Doing gender well: Women’s perceptions on gender equality and career progression in the South African security industry

SA Journal of Industrial Psychology


 
 
Field Value
 
Title Doing gender well: Women’s perceptions on gender equality and career progression in the South African security industry
 
Creator Jansen van Rensburg, Shandré K.
 
Subject Organisational behaviour; security industry; career development gender; gender equality; career progression; security industry; rejection; work allocation; female leadership
Description Orientation: Although significant progress has been made globally in gender equality, women still occupy less political influence, fewer leadership positions and yield less control over their careers than most men. Gender inequality is evident in male-dominated work environments such as the security industry.Research purpose: This study reflects on women’s perceptions on gender equality and career progression in the South African security industry.Motivation for the study: In post-democracy South Africa, women are categorised as previously disadvantaged, therefore a priority group in terms of advancement. However, it is still unclear, from the narratives of the women themselves, how their career progression is encumbered in the milieu of the security industry.Research approach/design and method: Through qualitative one-on-one semi-structured interviews, 15 women, working in the security industry, shared their experiences concerning gender equality and career progression. Data were analysed thematically, guided by the context of the gendered security profession.Main findings: The findings reveal that women experience slower career progression than men in terms of rejection and work allocation. Moreover, negative perceptions of female leadership among colleagues was a factor hindering career progression.Practical/managerial implications: This study argues by doing gender well, equality in the security workplace can be obtained. Furthermore, the study encourages South African security managers to recognise how aspects such as rejection, work allocation and a negative perception of female leadership may encumber the career progression of female security professionals.Contribution/value-add: The study contributes to scientific knowledge and discourse regarding women’s perceptions on gender equality and career progression.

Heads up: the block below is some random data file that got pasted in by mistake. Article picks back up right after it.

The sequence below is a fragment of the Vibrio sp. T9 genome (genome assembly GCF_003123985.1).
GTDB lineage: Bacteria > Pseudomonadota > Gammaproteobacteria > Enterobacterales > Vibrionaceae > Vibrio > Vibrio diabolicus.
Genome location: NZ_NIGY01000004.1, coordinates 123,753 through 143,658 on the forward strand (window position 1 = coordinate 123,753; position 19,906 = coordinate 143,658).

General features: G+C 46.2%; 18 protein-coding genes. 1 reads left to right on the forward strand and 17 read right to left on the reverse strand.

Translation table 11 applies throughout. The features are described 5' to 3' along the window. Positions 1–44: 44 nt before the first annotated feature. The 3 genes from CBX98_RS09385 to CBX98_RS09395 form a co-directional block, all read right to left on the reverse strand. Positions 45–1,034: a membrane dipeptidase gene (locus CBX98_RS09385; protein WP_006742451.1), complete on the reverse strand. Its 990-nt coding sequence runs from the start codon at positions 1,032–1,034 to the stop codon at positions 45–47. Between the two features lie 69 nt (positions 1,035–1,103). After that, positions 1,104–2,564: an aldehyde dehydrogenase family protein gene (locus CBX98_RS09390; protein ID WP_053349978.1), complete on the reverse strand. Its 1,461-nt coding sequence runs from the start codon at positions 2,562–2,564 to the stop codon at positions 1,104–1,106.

Publisher AOSIS
 
Contributor College of Law, University of South Africa
Date 2021-05-17
 
Type info:eu-repo/semantics/article info:eu-repo/semantics/publishedVersion — Qualitative approach; interpretative epistemology; phenomenlogical paradigm; semi-structured one-on-one interviews
Format text/html application/epub+zip text/xml application/pdf
Identifier 10.4102/sajip.v47i0.1815
 
Source SA Journal of Industrial Psychology; Vol 47 (2021); 9 pages 2071-0763 0258-5200
 
Language eng
 
Relation https://sajip.co.za/index.php/sajip/article/view/1815/3201 https://sajip.co.za/index.php/sajip/article/view/1815/3200 https://sajip.co.za/index.php/sajip/article/view/1815/3202 https://sajip.co.za/index.php/sajip/article/view/1815/3199
 
Coverage South Africa — Age; Gender; Ethnicity; Dependents;Occupation; Occupational rank
Rights Copyright (c) 2021 Shandré K. Jansen van Rensburg https://creativecommons.org/licenses/by/4.0